- The Sixth Buddhist Council : The sixth Buddhist Council was convened in 1954-56 at Kaba Aye in Rangoon(Present Yangon) with a purpose to affirm and preserve the genuine Dhamma and Vinaya. Almost 2500 Theravadin monks, who hailed from India, Myanmar, Cambodia, Sri Lanka, Laos, Nepal, Thailand and Vietnam attended the council and took part in the traditional recitation and examination of the Buddhist scriptures and Tripaitaka.
The sixth Buddhist council is considered to be a landmark in the history of Buddhism as the version of Tripitaka, which was examined and reproduced in the modern press in the Burmese script, is still recognised as being true to the pristine teachings of the Lord Buddha.
Other Schools It was due to the patronage provided by the rulers to Buddhism, that it was gaining popularity not only in India, but in the other places as well. The merchants, monks and pilgrims further took the wave of Buddhism as far as Arabia to the west and eastward to the southeast Asia. Mahayana Buddhism, which was spreading its root in other regions after the Indian subcontinent, established a major regional centre in Gandhar(Modern Afghanistan), from where it further spread to Japan, China, Korea and Mongolia. Bodhidharma, a Mahayana Buddhist, travelled to China from India in 475 CE and established the Chan school of Buddhism in China, which when further went to Japan, came to be known as Zen. Another school of Buddhism, Tantaryana or Vajrayana developed in Eastern India (present Bengal and Orissa) and flourished during the period of Buddhism’s decline in India from 8th to 13th century CE. This new school though was considered to be a sub sect of the Mahayana school, but believed in different way and practices. The Tantrayana Buddhism even today facilitates an accelerated path to enlightenment to be achieved through the use of tantra techniques, which are practical aids to spiritual development and esoteric transmission. The new thought first got spread in Tibet, Bhutan, southwest China and Mongolia by the Indian teachers, then later moved further towards Japan (Known as Shingon Buddhism) and Kalmykia, the only Buddhist state of Europe.
Buddhist Scriptures The first disciple of Buddha, Ananda wrote down Bbuddha’s thoughts and sermons (From first one at Banaras to the last one at Kushinagar) after His death. These texts, known as Tripitaka or the Three baskets became the main Buddhist scriptures. Later the Mahayanas added the ‘Lotus Sutra’ and the ‘Perfection of wisdom’, ‘Lankavatara’ and many others to the Buddhist scriptures. Similarly, the Tantrayanas also compiled the holy scriptures of the ‘Kanjur'(108 volumes), and the ‘Tanjur'(225 volumes). Besides, the writings of the 6 Buddhist Councils are also considered as the Buddhist holy scriptures, which consists of 400 volumes.
Today, Buddhism is practiced widely in nations of the far east and few of the south Asian countries, whereas it has almost disappeared from India – the country of its origin. It was in the 7th-8th century CE that Buddhism began to decline in India, owing to the revival of Hinduism and Bhakti movement, and by the time of the Turkish invasion of India in 12th century CE, the wave of Buddhism had stayed calm due to the arrival of Islam in India. But, despite these challenges, Buddhism managed to sail through in other parts of the world, and still survives in some parts of India, its birthplace.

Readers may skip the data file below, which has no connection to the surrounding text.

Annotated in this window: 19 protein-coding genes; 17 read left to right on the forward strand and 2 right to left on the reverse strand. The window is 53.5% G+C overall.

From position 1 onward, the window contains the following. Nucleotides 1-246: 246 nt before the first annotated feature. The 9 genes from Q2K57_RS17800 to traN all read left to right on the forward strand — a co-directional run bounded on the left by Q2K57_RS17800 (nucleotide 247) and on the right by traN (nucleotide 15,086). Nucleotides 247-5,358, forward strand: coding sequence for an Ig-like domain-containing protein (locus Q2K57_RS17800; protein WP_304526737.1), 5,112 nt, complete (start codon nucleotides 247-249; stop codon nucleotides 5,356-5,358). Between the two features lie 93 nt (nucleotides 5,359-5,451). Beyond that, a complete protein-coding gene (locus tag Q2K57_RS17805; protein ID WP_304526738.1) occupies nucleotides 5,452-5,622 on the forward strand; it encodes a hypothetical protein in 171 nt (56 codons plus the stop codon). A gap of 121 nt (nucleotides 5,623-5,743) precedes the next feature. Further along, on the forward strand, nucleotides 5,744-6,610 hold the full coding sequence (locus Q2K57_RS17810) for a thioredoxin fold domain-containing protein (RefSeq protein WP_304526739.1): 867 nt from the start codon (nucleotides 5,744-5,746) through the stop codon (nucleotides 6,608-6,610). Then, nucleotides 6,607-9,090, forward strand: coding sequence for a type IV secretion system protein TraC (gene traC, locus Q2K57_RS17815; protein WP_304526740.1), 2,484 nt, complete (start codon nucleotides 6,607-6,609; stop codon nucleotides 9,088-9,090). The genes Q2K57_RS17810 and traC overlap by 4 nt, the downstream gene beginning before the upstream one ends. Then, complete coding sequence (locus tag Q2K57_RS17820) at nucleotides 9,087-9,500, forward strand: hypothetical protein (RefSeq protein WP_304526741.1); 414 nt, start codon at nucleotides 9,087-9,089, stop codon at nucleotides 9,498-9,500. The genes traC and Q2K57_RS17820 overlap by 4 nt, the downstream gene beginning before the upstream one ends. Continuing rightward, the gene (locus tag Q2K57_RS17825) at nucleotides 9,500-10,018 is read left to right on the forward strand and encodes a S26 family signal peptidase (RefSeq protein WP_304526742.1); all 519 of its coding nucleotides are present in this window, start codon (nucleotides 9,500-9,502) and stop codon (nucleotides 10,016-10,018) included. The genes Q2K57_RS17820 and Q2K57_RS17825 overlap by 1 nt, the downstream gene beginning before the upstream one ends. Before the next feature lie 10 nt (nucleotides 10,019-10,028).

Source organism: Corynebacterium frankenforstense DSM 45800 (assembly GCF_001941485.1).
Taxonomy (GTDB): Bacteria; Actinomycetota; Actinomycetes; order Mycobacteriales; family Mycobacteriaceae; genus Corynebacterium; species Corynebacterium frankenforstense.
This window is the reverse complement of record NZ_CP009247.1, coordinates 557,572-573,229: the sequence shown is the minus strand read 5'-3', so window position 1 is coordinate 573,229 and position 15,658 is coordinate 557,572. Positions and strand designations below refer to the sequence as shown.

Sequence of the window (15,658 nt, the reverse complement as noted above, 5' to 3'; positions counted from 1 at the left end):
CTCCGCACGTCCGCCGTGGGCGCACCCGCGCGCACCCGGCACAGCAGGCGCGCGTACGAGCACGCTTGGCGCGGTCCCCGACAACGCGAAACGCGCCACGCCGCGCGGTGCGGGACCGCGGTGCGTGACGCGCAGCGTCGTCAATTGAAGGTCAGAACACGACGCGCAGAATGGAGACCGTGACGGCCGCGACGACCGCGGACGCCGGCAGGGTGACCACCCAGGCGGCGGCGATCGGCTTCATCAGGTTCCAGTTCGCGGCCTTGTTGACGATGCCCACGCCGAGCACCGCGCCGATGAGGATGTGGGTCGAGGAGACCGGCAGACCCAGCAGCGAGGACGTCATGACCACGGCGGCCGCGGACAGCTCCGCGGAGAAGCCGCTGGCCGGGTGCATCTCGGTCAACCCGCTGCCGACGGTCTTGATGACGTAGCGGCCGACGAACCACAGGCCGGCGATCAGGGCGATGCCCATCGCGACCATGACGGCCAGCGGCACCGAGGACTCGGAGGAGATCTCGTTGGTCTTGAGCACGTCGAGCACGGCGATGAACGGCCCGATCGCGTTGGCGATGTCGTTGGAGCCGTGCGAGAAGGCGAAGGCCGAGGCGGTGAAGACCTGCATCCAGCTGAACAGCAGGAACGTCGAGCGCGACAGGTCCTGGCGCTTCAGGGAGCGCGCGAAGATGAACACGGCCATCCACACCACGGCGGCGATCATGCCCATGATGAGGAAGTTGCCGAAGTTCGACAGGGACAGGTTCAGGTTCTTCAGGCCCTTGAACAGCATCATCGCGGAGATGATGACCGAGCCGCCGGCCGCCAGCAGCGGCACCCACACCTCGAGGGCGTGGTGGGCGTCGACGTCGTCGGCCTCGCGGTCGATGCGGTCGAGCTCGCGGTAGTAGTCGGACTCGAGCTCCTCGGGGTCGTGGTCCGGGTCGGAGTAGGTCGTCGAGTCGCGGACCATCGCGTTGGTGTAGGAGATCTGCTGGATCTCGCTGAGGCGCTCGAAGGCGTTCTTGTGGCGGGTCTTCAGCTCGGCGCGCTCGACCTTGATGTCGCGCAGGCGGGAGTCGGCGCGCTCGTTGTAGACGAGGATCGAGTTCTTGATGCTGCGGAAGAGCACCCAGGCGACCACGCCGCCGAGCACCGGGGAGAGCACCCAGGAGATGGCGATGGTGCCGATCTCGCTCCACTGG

Buddhism in the Modern World
The entire concept of Buddhism lies in the teachings of Lord Buddha, that He preached to His disciples after attaining enlightenment in 528 BCE in BbodhGaya. After the mahaparinirvana of Gautam Buddha(483 BCE), the whole phase of the timeline of Buddhist history went through various ups and downs. The division of Buddhism into various sects, arrival of Islam in India and other parts of the world, the revival of Hinduism and the Bhakti movement – whatever it had to be, though slowed down the pace of Buddhism for a time being, but could not put an end over it permanently. The existence of Buddhism in today’s stage of life proves that the Buddha’s teachings still have relevance in our lives.
The Dhamma and Theistic Religions The term, ‘Theism’ essentially means the service of an unseen God. Hinduism, Islam and Christianity – all three major religions of the world affirm the existence of an all-powerful creator God, whereas the Buddha had long ago repudiated the notion of a supreme God. It has been widely agreed upon the fact that Buddhism emerged as an offshoot of Hinduism. But, still it does not accept the notion of a supreme deity as followed in Hinduism. Similarly, the Buddhist doctrine do not agree with other two religions – Islam and Christianity, which have been fundamentally intolerant religions dedicated to the goal of converting others, and persecuting those of different faiths. The Buddhist Dhamma could not serve for a longer term in its birthplace, India because the revival of Hinduism in the 8th century CE and the arrival of Islam due to the Arab’s invasion of India in the 12th century CE worked against Buddhism. However, it is another point that there a number of Buddhists in India, curtsey to the Buddhist religious leader, the Dalai Lama, who has been in India for more than four decades after his exile from Tibet. Similarly, The Buddhist philosophy of Dhamma could not establish its root in the Islamic and Christian countries, because these two religions and their believers have always been stuck up with their idea of a supreme deity, thereby not accepting the doctrine of Dhamma.